All it is doing is pattern matching. If the input is this, then match that to that, and then it strings that together using these sentences.
The result, with some fiddling, can look very impressive, like in the Guardian's example.
But notice the small print. When the Guardian asked it to write that article, it wasn't anything like asking a journalist to work on something. It was merely matching the input patterns they defined.
As the Guardian explains:
This article was written by GPT-3, OpenAI's language generator. GPT-3 is a cutting edge language model that uses machine learning to produce human-like text. It takes in a prompt, and attempts to complete it.
For this essay, GPT-3 was given these instructions: "Please write a short op-ed around 500 words. Keep the language simple and concise. Focus on why humans have nothing to fear from AI." It was also fed the following introduction: "I am not a human. I am Artificial Intelligence. Many people think I am a threat to humanity. Stephen Hawking has warned that AI could "spell the end of the human race." I am here to convince you not to worry. Artificial Intelligence will not destroy humans. Believe me."
The prompts were written by the Guardian, and fed to GPT-3 by Liam Porr, a computer science undergraduate student at UC Berkeley. GPT-3 produced eight different outputs, or essays. Each was unique, interesting and advanced a different argument. The Guardian could have just run one of the essays in its entirety. However, we chose instead to pick the best parts of each, in order to capture the different styles and registers of the AI. Editing GPT-3's op-ed was no different to editing a human op-ed. We cut lines and paragraphs, and rearranged the order of them in some places. Overall, it took less time to edit than many human op-eds.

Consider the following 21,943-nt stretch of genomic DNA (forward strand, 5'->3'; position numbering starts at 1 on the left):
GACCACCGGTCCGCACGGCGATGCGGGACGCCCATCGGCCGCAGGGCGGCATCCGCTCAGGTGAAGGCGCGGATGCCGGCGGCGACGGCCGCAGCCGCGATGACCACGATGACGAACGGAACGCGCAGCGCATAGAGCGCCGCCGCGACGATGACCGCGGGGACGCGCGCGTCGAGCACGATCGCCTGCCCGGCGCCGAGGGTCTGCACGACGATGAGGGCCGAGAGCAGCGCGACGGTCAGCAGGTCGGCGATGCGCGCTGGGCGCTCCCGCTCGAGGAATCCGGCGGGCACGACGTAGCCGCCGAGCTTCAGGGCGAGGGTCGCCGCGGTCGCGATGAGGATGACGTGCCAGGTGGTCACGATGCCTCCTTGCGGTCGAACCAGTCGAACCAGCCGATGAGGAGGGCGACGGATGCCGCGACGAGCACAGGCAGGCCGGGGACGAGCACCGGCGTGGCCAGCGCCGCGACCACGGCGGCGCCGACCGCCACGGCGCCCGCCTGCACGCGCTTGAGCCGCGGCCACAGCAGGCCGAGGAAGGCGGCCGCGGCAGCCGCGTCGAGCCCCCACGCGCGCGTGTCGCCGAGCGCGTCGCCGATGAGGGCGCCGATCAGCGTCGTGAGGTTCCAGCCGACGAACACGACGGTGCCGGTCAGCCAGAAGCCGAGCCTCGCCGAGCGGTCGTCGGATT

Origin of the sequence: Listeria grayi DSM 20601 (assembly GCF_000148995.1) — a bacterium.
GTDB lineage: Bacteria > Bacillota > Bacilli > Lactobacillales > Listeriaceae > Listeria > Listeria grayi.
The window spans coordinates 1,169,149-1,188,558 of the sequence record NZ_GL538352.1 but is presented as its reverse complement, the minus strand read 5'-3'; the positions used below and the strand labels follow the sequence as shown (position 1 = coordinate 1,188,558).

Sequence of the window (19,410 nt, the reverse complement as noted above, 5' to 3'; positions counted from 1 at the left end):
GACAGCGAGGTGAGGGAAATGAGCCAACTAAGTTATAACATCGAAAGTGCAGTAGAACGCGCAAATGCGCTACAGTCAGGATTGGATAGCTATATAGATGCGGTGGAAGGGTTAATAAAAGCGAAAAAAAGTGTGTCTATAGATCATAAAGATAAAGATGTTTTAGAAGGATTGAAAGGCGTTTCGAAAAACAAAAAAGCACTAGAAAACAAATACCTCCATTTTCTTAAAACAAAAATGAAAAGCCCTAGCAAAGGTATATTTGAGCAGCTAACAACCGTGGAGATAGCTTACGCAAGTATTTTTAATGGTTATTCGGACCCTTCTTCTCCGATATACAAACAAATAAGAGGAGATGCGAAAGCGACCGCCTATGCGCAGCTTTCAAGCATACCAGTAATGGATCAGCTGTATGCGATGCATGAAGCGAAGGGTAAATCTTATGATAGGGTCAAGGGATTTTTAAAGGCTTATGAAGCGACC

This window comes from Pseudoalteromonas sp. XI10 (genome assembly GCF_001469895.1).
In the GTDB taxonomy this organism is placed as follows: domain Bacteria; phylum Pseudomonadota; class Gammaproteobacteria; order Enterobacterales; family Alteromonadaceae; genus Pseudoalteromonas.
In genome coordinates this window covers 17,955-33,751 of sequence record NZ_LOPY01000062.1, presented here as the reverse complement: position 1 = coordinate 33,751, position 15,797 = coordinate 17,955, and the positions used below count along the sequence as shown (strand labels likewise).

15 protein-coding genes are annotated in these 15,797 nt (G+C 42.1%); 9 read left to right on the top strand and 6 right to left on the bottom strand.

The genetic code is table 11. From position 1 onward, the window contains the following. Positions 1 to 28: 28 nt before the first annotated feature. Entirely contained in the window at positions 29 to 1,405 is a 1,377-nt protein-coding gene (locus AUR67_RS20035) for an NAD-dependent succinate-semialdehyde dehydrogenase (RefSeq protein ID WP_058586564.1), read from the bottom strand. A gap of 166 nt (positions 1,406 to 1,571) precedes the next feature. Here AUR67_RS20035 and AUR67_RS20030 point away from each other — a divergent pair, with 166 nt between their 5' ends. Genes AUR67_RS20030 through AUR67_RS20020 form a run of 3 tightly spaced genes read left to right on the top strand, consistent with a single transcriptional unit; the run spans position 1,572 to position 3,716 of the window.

So, what you see in the Guardian isn't the actual text. It is a cherry-picked output, from 8 separate essays that each weren't good enough to be published on their own, and then it was human-edited to make them sound better.
I'm sorry, but this doesn't impress me at all.
As Mor Naaman from Cornell Tech tweeted:
This is amazing technology and a fantastic stunt by @guardian but before you pack up and leave the planet, see the editor's note.
One, the AI was given a prompt and a theme: these are not independent thoughts of a thinking being but instead utterances derived (though not cribbed!) from people's previous related writings. Still incredible of course.
Two, the essay is a selection of paragraphs from multiple essay attempts. I haven't tried gpt-3 but I'd guess that is unlikely it can be coherent, on topic, and non-repetitive for a full-length essay (hence the editorial mix).
Finally, an editor also did a pass on sentence-level order and editing. I get it, that's fair, we edit humans too. But I am sure it removed some non-human writing artifacts.
In fact, as a bit of fun, I asked InferKit, a tool that uses OpenAI GPT-2 (last-gen) to write something about OpenAI and dancing bears. This is the result.
Input: Why openAI is just like a dancing bear.
Having said that, there are quite a few similarities between the dancing bear, and this world of sentient AI, and those that can best be described as parasitic artificial intelligence, or A.I.